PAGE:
Hartnett claims that the dialogic form came to him after being filmed for a BBC television documentary he was to be a part of – a documentary that was never broadcast because of its far-reaching implications.

‘Old sins have long shadows. The tentacles of the Catholic Church reach far corners. Read between the lines,’ he says.

Given what we now know of what happened decades ago (and what seems to be still happening in some circumstances), this is unsurprising. Hartnett’s new work is very much of the moment, the culmination of a sequence of revelations about men of power and how an unchallenged patriarchy (from church to politics to education) has allowed those who are supposed to guide or lead us to instead abuse and degrade us.

Child R*** Photos is a moral work about immoral acts by so-called men and women of God,’ says Hartnett. ‘The moral perspective shines a light upon decades of global historic sexual abuse which has brought the Catholic Church to its knees. The work features four survivors of a Catholic school, who release punk rock tracks recorded nearing the end of the traumatic period of abuse, 1975-1976.’

If familiar with the biography of the author, then you’ll know that 40 years ago he left a Catholic school he describes to us as ‘Hell on Earth, W5’.

Adopting somewhat of an innovative spin, Hartnett has formed a band also named Child R*** Photos. The resulting single, EP and finally album (which Hartnett played over the second cup of coffee) are as harrowing as you’d expect them to be and yet, they’re very well executed. In the true spirit of rebellion, they’re performed in a punk style. The lyrics are dark and imply much, but they’re well written. Poetic, even.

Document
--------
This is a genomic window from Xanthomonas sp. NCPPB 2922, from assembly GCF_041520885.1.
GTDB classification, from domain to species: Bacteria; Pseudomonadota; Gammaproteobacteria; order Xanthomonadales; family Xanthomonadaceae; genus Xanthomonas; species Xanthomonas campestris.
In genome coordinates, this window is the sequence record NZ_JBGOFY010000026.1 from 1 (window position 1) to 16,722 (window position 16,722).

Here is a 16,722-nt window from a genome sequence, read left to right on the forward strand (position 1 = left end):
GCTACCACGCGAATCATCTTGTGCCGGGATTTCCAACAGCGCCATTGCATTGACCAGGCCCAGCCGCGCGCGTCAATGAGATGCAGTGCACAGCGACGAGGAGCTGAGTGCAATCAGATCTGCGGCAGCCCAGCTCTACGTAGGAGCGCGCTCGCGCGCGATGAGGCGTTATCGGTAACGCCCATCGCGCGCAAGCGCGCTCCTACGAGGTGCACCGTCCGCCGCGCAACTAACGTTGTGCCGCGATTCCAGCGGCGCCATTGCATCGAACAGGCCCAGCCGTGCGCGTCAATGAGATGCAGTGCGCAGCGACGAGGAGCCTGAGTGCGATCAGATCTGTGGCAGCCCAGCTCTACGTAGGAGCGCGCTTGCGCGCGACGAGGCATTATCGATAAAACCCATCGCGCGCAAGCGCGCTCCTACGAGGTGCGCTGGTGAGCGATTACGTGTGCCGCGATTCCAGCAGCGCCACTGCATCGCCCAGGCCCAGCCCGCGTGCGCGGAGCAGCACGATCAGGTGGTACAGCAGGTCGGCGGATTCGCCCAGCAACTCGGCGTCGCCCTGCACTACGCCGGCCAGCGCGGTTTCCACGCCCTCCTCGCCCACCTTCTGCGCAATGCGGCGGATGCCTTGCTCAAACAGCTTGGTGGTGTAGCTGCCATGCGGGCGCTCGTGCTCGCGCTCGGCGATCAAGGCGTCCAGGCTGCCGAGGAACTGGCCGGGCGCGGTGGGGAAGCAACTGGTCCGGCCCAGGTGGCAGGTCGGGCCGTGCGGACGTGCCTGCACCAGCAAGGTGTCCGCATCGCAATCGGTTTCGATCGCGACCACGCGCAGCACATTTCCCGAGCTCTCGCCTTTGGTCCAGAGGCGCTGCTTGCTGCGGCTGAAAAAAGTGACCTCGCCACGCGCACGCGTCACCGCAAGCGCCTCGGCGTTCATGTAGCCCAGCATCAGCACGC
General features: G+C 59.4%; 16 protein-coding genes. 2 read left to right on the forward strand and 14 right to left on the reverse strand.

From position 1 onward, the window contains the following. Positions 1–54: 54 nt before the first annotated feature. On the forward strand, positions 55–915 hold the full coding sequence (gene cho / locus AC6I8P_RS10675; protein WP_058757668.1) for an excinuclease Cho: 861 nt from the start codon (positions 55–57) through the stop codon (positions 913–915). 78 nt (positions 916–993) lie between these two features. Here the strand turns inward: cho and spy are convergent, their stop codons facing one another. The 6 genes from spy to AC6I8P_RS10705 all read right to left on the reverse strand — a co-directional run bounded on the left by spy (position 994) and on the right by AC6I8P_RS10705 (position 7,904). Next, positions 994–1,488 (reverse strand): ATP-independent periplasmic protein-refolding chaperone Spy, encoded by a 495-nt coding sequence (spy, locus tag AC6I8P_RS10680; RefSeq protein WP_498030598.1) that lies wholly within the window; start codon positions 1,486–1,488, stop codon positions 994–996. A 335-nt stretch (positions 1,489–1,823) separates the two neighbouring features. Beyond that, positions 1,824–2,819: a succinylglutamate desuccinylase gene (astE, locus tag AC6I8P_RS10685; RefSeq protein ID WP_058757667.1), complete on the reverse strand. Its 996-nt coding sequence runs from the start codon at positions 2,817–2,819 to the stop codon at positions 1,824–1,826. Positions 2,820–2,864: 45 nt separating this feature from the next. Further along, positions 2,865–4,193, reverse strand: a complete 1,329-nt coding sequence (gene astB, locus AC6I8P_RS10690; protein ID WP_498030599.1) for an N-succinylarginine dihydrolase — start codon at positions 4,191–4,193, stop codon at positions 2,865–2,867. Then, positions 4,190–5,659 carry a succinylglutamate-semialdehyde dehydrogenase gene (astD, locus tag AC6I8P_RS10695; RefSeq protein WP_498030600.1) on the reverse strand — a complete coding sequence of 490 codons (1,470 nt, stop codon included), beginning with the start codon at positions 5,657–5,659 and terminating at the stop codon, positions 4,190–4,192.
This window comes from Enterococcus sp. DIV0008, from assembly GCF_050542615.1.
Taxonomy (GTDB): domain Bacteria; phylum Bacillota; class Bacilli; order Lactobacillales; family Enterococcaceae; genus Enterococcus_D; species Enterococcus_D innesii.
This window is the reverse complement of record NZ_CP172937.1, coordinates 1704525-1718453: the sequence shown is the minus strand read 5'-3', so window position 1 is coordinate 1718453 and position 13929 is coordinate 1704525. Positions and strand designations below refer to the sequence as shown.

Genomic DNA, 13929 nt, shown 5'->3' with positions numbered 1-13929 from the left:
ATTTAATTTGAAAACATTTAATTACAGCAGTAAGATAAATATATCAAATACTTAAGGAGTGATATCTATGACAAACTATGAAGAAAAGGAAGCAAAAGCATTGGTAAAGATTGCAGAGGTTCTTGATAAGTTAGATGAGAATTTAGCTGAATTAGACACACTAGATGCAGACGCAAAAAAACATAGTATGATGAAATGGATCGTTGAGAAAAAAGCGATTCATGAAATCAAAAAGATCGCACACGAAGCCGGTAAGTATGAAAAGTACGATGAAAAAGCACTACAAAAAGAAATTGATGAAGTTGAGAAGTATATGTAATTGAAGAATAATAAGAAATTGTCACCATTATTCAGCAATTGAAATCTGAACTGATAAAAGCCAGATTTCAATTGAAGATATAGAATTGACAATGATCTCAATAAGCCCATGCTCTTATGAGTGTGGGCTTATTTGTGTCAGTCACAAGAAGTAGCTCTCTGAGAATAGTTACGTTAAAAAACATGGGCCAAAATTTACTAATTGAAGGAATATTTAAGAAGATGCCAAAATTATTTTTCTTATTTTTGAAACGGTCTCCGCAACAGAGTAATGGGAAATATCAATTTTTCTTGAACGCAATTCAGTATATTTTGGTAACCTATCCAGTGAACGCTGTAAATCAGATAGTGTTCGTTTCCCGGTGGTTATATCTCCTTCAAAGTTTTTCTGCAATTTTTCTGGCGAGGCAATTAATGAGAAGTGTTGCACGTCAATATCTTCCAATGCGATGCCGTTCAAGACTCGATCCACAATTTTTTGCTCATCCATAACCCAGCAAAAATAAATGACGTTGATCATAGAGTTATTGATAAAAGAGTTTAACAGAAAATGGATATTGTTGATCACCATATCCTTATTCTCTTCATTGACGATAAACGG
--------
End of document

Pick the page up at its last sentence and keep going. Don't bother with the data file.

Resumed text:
Hartnett’s lyrics are either whispered, as if in a confessional box, or else blasted through a megaphone in act of protest. While certainly not something you’d listen to before going to bed, these tracks are nevertheless very playable, and their effect is of a rallying call. Hartnett is calling out abusers, and the abusers of all those who were entrusted to the care of supposed men and women of God by devout parents. He is urging others to come forward too.

‘Anger is, indeed, an energy … but will a Catholic weekly such as The Tablet review the work? Will any of the social and religious correspondents dare connect?’ And as he says this, you realise Hartnett is challenging them too – are you part of the problem, or part of its solution? Will those in the Catholic Church denounce the acts of which he writes?

Playful to the end, Child R*** Photos is dedicated to Pope Francis, despite the work amounting to an attack on Vatican City, plus Jonn Lydon of Public Image Limited, aka Johnny Rotten of the Sex Pistols, whose energy infuses much of this literary revolt, including its spin-off album.

The single ‘Red Gloss Paint’ will be available for digital download from the start of March, quickly followed two weeks later by the EP, Pervert HQ, Vatican City. These will be followed by an album, Tripod, Camera, Self-Timer, due out just days before Easter 2015.

Hartnett will also release an album of spoken word later in 2015, called Ferris Wheel Kiss. This will accompany a download collection of what Hartnett refers to as ‘short, sharp shocks’ entitled Full Screen by indie press Autopsy.

As if the year is a marathon, a race against time, Hartnett ends 2015 with sex : male, a downloadable book series of 10 titles reflecting his prolific work since 1996, with revised and ‘remixed’ titles such as 16 and Rock ‘n’ Roll Suicide, plus new works such as pozmeup and Needs Discussion.

Check out hartnett.uk.com for more information.